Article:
Norwegian Mountains, Møre og Romsdal
Fremste Blåhornet, 1478m
|Fylke/Kommune :||Møre og Romsdal/Stranda|
|Maps :||1219-II Geiranger (Statens Kartverk, Norge 1:50 000)|
|Primary factor :||
Fremste Blåhornet: 348m
Heimste Blåhornet: 164m
|Hiked :||April 2010|
|See also :||
|See also :||Other Stranda mountains|
Together with Flosteinnibba and Overvollshornet, "Blåhorna" are the prominent tops in the mountain region between Strandadalen and Synnylvsfjorden. "Blåhorna" refer to Fremste and Heimste Blåhornet which in turn connects to Overvollhornet and Flosteinnibba via Åkernesnibba. These tops form a horseshoe around the Fjørstaddalen valley.
Below Åkernesnibba is Åkernesremna - a landslide area which moves about 4cm/year. A rock avalanche (5-6 millions m³) may result in a tsunami that will be a disaster for the villages along Storfjorden - Hellesylt in particular. This area is being continuously monitored by NGU, in co-operation with several other researching institutes.
Blåhorna are normally reached from Fjørstad (Strandadalen) or from Vassetsætra (above Stranda), and are popular mountains all year around. This page will describe a skiing route to both tops, starting from Fjørstad. None of the tops are difficult or particularly steep. But given the total vertical gain (1300m) and distance (11km), hikers or skiers should be reasonably fit.
Fremste Blåhornet (Norge 1:50,000: 1478m, Økonomisk Kartverk: -, UTM 32 V 394769 6899939) has a primary factor of 348m towards the higher parent Flosteinnibba (1516m). The defining saddle (approx. UTM 32 V 395277 6896929) is found between between Åkernesnibba and Flosteinnibba. Ref. Norge 1:50,000 (20m contours), the saddle is within the range 1120-1140m, interpolated to 1130m.
GPS measurement read 1483m (on the ground - on snow), averaged over a 5-minute period (error margin +/- 1,9m)
Heimste Blåhornet (Norge 1:50,000: -, Økonomisk Kartverk: 1354,49m, UTM 32 V 393850 6901474) has a primary factor of 164m towards Fremste Blåhornet. The defining saddle (approx. UTM 32 V 394162 6900854) is found between the two Blåhorna tops. Ref. Norge 1:50,000 (20m contours), the saddle is within the range 1180-1200m, interpolated to 1190m. Note that map point 1336m is not the high point.
GPS measurement read 1356m (on the cairn, >2 metres high), averaged over a 5-minute period (error margin +/- 1,6m).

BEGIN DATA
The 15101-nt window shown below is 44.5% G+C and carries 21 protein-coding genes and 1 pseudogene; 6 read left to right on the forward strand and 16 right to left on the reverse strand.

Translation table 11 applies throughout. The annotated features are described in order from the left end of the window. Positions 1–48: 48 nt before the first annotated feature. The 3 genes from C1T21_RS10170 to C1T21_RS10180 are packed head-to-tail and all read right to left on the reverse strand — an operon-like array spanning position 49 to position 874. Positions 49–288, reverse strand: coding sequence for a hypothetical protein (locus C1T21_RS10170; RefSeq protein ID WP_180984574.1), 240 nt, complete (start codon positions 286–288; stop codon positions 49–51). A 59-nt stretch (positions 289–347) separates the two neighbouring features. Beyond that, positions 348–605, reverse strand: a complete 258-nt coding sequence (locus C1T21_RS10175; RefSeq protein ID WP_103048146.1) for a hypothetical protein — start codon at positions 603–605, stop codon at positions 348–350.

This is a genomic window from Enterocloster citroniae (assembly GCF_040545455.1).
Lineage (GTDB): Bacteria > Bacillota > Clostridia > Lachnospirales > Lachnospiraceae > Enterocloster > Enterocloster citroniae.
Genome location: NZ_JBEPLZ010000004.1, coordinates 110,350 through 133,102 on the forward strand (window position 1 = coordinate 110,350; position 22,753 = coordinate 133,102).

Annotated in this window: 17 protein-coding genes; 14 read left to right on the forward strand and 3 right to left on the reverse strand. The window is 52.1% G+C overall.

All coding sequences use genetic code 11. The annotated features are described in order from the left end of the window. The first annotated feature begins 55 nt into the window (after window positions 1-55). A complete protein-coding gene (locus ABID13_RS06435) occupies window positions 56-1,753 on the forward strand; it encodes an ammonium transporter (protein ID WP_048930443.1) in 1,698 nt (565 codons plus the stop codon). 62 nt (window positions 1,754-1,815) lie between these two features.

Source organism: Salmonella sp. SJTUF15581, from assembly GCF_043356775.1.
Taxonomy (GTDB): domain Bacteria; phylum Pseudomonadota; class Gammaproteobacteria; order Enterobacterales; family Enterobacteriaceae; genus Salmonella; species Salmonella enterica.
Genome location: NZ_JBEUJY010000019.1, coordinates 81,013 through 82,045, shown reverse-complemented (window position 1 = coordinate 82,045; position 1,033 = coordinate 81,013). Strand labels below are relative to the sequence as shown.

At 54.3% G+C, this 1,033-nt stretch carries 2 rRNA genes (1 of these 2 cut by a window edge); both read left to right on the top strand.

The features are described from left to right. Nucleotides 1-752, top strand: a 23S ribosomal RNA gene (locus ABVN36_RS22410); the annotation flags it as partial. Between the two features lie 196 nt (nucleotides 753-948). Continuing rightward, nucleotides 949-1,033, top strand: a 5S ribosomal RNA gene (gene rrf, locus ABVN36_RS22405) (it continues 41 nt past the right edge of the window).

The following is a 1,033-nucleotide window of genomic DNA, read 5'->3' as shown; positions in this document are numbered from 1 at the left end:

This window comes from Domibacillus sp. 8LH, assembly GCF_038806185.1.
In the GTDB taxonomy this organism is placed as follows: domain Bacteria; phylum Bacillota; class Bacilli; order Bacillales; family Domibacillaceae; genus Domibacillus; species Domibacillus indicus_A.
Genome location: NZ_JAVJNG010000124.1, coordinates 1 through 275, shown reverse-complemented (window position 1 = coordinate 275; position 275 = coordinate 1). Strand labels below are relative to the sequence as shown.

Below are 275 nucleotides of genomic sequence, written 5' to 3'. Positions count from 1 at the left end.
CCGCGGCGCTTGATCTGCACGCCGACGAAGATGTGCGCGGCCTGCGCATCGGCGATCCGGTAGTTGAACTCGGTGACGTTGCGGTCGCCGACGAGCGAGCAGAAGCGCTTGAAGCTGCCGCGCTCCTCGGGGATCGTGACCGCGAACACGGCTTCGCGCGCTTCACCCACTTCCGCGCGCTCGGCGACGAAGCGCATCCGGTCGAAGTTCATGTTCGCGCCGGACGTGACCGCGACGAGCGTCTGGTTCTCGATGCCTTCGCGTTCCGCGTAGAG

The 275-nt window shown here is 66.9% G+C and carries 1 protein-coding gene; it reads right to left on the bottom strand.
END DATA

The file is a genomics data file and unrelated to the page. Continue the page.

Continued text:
Google's interactive map. You can zoom, pan and click on the markers.
Route 1: Fjørstad - Blåhorna (spring - on skis)
This route description is valid per April 2010
(all distances are approx. distances)
The nearest larger city is Ålesund. From Ålesund, follow highway E39 towards Bergen, and then highway RV60 (Stranda) to the Magerholm - Ørsneset ferry. This ferry runs quite often; every 20 minutes during the busy hours of the day. From Ørsneset, drive RV60 to Stranda (34,3Km). Turn south (right) and continue on RV60 11,2km towards Hellesylt. Turn left onto a narrow gravel road and turn left again after 70m. Park by "Grendahuset" at Fram-Fjørstad.
From the trailhead, head east towards the birch forest. The footpath is marked, so keep an eye out for red paint on trees. Ascend the forest between Tverrelva river (on your left) and Juklestriket - a distinct cliff up to your right. After a while, you rise above the forest and continue up a ridge that leads into Fjørstaddalen. You pass the Heimfjørstadsætra cabin along the way.
At approx. 800m, turn east and head towards Fremste Blåhornet. Stay north of the west ridge and follow the slopes to the summit, which is marked by a signpost and a solar panel driven installation (purpose unknown). Stay away from cornices facing north/east.
The route is quite obvious; ski along the northwest ridge and aim for the saddle between the two tops. Continue straight up to Heimste Blåhornet, which is marked by a huge cairn. The same rule applies here; stay away from the cornices facing north/east.
Descend to the saddle, or seek steeper slopes on Heimste Blåhornet's south side.
These tops are normally considered safe. Small spring avalanches occur, but in the spring of 2010, an avalanche was released from Fremste Blåhornet, and we crossed this avalanche on the normal skiing route. But in this unusual weather period, most of the Sunnmøre mountains were considered dangerous and avalanche-prone.